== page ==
Cyberattacks against individual online bank accounts have become so sophisticated and pervasive that the Americaan Bankers Association is asking consumers to “partner” with banks to keep cyberrobbers in check, reports USA Today. The banking industry wants consumers to monitor their online accounts for unauthorized transactions on a “continuous, almost daily, basis,” says the association’s Doug Johnson. That’s because PCs and smartphones have become “the online bank branch for a lot of individuals,” he says.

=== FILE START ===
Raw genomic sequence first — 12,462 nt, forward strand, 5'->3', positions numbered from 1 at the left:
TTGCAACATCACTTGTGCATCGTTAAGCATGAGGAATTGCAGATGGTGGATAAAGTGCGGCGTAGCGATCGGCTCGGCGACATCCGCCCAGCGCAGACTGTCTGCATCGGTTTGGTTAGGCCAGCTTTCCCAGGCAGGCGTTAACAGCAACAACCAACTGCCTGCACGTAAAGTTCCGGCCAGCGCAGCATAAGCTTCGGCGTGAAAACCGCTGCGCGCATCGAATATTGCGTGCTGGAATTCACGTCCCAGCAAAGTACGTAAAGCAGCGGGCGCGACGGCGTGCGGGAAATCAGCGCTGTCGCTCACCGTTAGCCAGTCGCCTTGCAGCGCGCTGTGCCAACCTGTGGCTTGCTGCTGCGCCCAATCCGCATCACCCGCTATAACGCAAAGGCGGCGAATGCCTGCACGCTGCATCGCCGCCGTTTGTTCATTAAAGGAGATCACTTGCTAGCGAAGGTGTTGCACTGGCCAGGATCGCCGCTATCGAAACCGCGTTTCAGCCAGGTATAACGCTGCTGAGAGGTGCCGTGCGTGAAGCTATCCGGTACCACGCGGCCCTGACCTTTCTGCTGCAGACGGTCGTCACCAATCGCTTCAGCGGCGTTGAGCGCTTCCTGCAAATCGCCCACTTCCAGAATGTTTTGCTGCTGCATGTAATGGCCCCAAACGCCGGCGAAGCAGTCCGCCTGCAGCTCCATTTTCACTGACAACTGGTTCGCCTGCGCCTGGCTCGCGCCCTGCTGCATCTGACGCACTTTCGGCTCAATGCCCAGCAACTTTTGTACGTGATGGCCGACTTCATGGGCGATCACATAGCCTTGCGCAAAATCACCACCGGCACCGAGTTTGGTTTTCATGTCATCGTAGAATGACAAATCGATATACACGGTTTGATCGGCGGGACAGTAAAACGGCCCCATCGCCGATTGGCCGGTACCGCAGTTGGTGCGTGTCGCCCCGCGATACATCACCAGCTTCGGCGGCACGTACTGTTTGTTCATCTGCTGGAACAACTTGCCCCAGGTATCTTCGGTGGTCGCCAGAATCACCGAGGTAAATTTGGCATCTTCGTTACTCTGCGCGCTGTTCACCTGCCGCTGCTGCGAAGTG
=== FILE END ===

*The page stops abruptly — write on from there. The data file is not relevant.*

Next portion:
The shifting burden has come about because of developments that the banking industry did not anticipate when it began promoting personal computers as convenient venues for consumer banking. Ambitious online attacks soon followed. The number of malicious software programs designed to pilfer online bank accounts – referred to as banking Trojans – rose to 65,098 in December, up from 4,295 at the start of 2009, says Panda Security, a Madrid-based antivirus software supplier. A 2009 ABA survey of 170 U.S. banks found that 85 percent of big banks are incurring losses stemming from cyberattacks on consumer online accounts. “Every single bank I’ve talked to in the last six months, big and small, has seen these attacks,” says Avivah Litan, banking security analyst at research firm Gartner.